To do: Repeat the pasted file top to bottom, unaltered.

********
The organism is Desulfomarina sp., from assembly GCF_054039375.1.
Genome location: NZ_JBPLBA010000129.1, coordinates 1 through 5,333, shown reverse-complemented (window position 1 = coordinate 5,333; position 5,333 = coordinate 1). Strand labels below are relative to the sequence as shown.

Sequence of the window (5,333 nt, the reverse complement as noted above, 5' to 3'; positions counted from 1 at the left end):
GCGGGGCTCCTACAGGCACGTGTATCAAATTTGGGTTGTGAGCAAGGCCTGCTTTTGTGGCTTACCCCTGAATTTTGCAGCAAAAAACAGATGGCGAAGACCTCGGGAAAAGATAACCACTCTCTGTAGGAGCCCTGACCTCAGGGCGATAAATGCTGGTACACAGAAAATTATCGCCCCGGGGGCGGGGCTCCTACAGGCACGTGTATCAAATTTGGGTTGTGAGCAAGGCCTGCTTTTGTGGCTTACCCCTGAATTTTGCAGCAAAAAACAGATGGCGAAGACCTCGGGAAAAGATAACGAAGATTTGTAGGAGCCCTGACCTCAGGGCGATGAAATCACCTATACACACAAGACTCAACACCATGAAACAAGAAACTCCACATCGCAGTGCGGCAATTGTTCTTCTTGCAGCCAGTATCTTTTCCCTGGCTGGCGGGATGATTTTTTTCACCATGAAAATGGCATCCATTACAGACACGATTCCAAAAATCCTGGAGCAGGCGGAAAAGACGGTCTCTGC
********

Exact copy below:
The organism is Desulfomarina sp., from assembly GCF_054039375.1.
Genome location: NZ_JBPLBA010000129.1, coordinates 1 through 5,333, shown reverse-complemented (window position 1 = coordinate 5,333; position 5,333 = coordinate 1). Strand labels below are relative to the sequence as shown.

Sequence of the window (5,333 nt, the reverse complement as noted above, 5' to 3'; positions counted from 1 at the left end):
GCGGGGCTCCTACAGGCACGTGTATCAAATTTGGGTTGTGAGCAAGGCCTGCTTTTGTGGCTTACCCCTGAATTTTGCAGCAAAAAACAGATGGCGAAGACCTCGGGAAAAGATAACCACTCTCTGTAGGAGCCCTGACCTCAGGGCGATAAATGCTGGTACACAGAAAATTATCGCCCCGGGGGCGGGGCTCCTACAGGCACGTGTATCAAATTTGGGTTGTGAGCAAGGCCTGCTTTTGTGGCTTACCCCTGAATTTTGCAGCAAAAAACAGATGGCGAAGACCTCGGGAAAAGATAACGAAGATTTGTAGGAGCCCTGACCTCAGGGCGATGAAATCACCTATACACACAAGACTCAACACCATGAAACAAGAAACTCCACATCGCAGTGCGGCAATTGTTCTTCTTGCAGCCAGTATCTTTTCCCTGGCTGGCGGGATGATTTTTTTCACCATGAAAATGGCATCCATTACAGACACGATTCCAAAAATCCTGGAGCAGGCGGAAAAGACGGTCTCTGC